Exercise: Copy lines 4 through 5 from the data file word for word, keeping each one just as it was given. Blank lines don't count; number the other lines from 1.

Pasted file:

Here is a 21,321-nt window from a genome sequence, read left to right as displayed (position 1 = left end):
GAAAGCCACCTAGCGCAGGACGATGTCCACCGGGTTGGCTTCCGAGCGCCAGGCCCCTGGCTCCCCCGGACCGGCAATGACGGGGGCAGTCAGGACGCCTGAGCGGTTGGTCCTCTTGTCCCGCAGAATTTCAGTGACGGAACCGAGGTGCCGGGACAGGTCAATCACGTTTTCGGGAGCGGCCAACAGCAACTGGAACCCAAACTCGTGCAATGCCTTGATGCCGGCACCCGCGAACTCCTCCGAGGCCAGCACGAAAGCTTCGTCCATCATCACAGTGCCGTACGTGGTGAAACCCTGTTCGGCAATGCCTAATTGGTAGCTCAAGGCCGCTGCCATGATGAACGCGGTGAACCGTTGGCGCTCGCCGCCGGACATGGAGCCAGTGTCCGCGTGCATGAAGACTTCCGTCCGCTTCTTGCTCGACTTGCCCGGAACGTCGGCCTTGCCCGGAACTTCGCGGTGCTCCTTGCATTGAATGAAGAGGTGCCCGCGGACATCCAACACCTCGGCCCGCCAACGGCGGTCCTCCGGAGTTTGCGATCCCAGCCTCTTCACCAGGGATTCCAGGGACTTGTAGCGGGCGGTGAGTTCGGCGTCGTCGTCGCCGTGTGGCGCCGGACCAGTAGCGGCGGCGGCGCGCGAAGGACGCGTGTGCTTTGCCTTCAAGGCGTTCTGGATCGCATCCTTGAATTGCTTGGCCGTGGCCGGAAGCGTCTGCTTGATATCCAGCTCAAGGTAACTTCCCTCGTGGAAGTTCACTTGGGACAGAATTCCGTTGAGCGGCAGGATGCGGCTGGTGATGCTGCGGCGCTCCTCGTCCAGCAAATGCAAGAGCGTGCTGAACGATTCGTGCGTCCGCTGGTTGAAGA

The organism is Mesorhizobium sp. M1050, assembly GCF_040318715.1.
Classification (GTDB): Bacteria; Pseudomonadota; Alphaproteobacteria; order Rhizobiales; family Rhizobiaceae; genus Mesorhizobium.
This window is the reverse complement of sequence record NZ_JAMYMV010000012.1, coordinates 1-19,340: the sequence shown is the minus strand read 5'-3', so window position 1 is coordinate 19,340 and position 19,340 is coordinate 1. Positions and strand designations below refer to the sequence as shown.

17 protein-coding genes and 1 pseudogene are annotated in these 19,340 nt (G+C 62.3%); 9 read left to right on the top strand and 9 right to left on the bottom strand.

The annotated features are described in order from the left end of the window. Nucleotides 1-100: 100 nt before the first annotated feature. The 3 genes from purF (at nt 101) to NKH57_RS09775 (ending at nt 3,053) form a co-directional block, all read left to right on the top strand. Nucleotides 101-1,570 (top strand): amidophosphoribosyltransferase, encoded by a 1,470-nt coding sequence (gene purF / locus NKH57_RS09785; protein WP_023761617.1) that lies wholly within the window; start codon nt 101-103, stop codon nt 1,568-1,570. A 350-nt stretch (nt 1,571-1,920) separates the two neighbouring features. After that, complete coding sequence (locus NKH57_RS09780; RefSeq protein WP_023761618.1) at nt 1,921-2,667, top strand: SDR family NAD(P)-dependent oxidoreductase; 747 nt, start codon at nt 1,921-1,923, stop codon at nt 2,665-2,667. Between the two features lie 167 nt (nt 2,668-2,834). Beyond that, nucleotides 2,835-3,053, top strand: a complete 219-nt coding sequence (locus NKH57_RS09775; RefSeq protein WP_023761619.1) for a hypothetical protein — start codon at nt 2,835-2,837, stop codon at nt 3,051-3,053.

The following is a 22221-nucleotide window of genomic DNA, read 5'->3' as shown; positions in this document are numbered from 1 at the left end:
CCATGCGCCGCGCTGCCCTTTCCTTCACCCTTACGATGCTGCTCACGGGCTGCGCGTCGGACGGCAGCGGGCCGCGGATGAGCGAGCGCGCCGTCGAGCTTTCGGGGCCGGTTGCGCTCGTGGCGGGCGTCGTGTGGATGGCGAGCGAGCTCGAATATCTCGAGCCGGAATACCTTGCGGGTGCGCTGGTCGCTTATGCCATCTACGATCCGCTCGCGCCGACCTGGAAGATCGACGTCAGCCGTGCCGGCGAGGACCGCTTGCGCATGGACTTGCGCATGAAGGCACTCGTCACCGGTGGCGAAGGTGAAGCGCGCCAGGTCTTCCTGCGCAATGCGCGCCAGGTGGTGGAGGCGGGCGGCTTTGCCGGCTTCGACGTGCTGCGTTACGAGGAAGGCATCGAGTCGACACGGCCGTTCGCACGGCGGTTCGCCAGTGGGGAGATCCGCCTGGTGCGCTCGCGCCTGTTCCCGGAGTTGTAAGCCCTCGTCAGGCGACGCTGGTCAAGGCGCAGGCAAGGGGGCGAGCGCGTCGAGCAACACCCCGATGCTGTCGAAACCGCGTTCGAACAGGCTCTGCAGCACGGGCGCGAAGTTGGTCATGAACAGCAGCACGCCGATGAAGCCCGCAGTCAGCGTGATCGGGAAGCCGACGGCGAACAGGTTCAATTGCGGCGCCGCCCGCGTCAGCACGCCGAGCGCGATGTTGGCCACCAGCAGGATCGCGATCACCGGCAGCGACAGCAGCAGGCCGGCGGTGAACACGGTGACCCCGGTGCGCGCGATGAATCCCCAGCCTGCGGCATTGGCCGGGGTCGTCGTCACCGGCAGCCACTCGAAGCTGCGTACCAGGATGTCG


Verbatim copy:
Classification (GTDB): Bacteria; Pseudomonadota; Alphaproteobacteria; order Rhizobiales; family Rhizobiaceae; genus Mesorhizobium.
This window is the reverse complement of sequence record NZ_JAMYMV010000012.1, coordinates 1-19,340: the sequence shown is the minus strand read 5'-3', so window position 1 is coordinate 19,340 and position 19,340 is coordinate 1. Positions and strand designations below refer to the sequence as shown.